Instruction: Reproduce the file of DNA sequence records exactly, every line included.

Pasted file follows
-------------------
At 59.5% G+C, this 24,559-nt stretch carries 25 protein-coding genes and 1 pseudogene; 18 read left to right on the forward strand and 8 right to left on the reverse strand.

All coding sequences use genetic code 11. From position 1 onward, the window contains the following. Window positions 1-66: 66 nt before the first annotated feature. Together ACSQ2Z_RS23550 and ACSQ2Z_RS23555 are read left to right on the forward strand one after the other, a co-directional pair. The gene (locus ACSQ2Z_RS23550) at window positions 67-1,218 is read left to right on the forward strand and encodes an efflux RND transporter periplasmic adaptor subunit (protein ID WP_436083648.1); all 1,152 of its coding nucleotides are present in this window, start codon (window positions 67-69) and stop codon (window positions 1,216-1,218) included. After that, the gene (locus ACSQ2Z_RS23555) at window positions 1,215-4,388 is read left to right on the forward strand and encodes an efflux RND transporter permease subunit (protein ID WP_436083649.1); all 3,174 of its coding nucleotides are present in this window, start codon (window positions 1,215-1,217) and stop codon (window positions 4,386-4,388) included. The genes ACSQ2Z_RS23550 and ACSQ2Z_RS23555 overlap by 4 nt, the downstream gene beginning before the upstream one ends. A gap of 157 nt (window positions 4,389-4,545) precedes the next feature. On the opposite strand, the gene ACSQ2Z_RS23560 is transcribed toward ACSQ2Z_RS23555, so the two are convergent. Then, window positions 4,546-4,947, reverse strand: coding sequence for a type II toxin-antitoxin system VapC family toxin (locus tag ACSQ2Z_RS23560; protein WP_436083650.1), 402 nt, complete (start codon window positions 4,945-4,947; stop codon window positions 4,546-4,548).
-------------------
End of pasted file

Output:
At 59.5% G+C, this 24,559-nt stretch carries 25 protein-coding genes and 1 pseudogene; 18 read left to right on the forward strand and 8 right to left on the reverse strand.

All coding sequences use genetic code 11. From position 1 onward, the window contains the following. Window positions 1-66: 66 nt before the first annotated feature. Together ACSQ2Z_RS23550 and ACSQ2Z_RS23555 are read left to right on the forward strand one after the other, a co-directional pair. The gene (locus ACSQ2Z_RS23550) at window positions 67-1,218 is read left to right on the forward strand and encodes an efflux RND transporter periplasmic adaptor subunit (protein ID WP_436083648.1); all 1,152 of its coding nucleotides are present in this window, start codon (window positions 67-69) and stop codon (window positions 1,216-1,218) included. After that, the gene (locus ACSQ2Z_RS23555) at window positions 1,215-4,388 is read left to right on the forward strand and encodes an efflux RND transporter permease subunit (protein ID WP_436083649.1); all 3,174 of its coding nucleotides are present in this window, start codon (window positions 1,215-1,217) and stop codon (window positions 4,386-4,388) included. The genes ACSQ2Z_RS23550 and ACSQ2Z_RS23555 overlap by 4 nt, the downstream gene beginning before the upstream one ends. A gap of 157 nt (window positions 4,389-4,545) precedes the next feature. On the opposite strand, the gene ACSQ2Z_RS23560 is transcribed toward ACSQ2Z_RS23555, so the two are convergent. Then, window positions 4,546-4,947, reverse strand: coding sequence for a type II toxin-antitoxin system VapC family toxin (locus tag ACSQ2Z_RS23560; protein WP_436083650.1), 402 nt, complete (start codon window positions 4,945-4,947; stop codon window positions 4,546-4,548).